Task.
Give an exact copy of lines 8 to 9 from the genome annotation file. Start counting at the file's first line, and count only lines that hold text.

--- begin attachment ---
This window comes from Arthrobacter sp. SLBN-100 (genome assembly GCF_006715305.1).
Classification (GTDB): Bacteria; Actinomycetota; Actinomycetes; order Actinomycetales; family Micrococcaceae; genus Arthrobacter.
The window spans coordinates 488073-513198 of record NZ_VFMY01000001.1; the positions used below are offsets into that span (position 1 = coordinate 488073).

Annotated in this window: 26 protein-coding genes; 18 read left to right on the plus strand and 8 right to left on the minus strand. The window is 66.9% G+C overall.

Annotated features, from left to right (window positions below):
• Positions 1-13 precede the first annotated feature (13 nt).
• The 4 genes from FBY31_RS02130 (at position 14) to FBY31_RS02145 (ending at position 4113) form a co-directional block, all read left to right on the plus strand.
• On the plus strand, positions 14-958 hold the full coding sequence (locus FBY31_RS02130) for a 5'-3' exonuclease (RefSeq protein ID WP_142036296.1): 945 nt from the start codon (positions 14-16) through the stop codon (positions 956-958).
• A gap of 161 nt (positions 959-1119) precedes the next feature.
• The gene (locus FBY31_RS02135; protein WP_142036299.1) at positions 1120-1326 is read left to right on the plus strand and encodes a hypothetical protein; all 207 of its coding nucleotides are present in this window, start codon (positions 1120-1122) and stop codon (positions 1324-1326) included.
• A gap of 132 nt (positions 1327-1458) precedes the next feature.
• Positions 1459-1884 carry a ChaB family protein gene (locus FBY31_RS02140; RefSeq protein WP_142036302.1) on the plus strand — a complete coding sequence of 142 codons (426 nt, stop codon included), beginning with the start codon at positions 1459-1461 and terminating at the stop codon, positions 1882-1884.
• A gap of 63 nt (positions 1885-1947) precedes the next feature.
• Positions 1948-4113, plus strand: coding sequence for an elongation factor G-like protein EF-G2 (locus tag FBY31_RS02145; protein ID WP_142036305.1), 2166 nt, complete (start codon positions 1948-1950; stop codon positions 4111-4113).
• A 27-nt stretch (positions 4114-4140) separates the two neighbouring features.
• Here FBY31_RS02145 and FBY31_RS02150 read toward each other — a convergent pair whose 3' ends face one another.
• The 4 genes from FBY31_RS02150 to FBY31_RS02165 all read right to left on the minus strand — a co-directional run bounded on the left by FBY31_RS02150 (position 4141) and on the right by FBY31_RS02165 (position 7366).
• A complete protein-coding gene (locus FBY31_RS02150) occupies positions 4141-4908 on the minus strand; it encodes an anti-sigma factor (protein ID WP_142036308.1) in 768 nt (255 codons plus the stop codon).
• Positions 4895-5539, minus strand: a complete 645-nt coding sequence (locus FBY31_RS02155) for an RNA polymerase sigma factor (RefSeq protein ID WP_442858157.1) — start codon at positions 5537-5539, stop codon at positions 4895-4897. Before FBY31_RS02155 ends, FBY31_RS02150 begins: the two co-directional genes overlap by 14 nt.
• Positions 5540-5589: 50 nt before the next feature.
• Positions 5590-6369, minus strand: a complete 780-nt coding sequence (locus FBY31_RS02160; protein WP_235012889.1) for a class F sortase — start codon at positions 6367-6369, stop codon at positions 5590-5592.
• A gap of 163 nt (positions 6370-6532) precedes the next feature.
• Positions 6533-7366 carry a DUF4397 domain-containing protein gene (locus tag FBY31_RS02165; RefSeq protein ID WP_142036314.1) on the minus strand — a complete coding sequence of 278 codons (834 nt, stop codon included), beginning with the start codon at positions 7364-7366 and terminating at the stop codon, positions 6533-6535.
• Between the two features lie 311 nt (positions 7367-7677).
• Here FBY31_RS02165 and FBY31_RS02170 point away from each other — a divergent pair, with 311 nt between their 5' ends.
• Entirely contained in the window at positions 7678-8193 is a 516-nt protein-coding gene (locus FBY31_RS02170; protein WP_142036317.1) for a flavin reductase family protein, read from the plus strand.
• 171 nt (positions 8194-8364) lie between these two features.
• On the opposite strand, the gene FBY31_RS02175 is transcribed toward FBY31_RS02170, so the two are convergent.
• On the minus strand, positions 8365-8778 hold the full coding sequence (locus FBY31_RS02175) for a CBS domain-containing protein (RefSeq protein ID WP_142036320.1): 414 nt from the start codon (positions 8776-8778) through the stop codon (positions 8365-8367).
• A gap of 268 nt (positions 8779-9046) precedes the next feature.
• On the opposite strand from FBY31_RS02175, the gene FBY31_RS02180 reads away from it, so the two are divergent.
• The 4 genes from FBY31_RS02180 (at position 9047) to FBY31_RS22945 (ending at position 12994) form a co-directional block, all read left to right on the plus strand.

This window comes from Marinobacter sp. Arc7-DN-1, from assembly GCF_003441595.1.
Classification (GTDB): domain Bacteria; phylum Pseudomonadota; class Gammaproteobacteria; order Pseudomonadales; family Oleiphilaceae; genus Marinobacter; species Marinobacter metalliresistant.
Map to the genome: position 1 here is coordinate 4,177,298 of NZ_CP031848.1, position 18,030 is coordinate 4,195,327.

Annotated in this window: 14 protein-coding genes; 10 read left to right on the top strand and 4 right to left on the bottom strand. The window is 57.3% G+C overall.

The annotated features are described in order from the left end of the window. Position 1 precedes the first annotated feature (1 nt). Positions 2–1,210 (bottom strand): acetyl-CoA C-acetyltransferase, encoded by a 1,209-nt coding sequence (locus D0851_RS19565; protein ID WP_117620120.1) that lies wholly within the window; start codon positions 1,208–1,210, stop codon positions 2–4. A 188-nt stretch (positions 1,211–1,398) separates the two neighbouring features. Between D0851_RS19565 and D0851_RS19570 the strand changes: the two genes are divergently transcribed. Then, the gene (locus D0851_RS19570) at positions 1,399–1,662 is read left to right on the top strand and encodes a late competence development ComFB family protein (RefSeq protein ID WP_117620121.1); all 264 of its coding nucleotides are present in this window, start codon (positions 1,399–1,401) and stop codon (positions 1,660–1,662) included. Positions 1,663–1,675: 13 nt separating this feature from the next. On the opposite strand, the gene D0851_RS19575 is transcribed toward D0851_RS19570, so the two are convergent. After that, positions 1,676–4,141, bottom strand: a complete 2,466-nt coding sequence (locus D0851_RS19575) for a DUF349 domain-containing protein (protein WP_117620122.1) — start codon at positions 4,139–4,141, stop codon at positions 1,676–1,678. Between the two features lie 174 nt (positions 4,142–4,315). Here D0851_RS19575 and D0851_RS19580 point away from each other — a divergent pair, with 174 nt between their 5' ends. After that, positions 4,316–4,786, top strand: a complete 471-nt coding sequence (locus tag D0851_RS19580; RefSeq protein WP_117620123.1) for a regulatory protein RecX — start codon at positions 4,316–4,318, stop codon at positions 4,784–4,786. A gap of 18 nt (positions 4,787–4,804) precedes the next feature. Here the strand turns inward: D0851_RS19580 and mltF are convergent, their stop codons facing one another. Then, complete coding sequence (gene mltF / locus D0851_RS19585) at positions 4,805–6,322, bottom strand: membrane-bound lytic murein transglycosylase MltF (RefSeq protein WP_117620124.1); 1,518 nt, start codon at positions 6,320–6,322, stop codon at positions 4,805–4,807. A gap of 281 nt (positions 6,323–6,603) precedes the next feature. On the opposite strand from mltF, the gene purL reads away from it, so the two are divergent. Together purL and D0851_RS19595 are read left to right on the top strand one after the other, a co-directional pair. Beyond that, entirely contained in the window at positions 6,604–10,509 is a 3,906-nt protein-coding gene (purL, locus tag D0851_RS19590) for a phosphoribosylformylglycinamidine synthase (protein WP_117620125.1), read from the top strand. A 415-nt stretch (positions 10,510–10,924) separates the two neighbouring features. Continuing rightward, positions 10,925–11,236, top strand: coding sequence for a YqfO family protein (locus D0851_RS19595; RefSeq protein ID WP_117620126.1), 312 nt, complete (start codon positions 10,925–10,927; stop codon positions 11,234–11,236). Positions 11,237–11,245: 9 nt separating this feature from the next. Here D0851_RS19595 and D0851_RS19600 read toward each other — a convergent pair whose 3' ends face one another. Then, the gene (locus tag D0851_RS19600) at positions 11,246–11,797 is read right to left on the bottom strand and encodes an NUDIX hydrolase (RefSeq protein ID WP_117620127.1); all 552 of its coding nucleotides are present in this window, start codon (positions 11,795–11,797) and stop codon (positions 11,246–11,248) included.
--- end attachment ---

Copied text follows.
• On the plus strand, positions 14-958 hold the full coding sequence (locus FBY31_RS02130) for a 5'-3' exonuclease (RefSeq protein ID WP_142036296.1): 945 nt from the start codon (positions 14-16) through the stop codon (positions 956-958).
• A gap of 161 nt (positions 959-1119) precedes the next feature.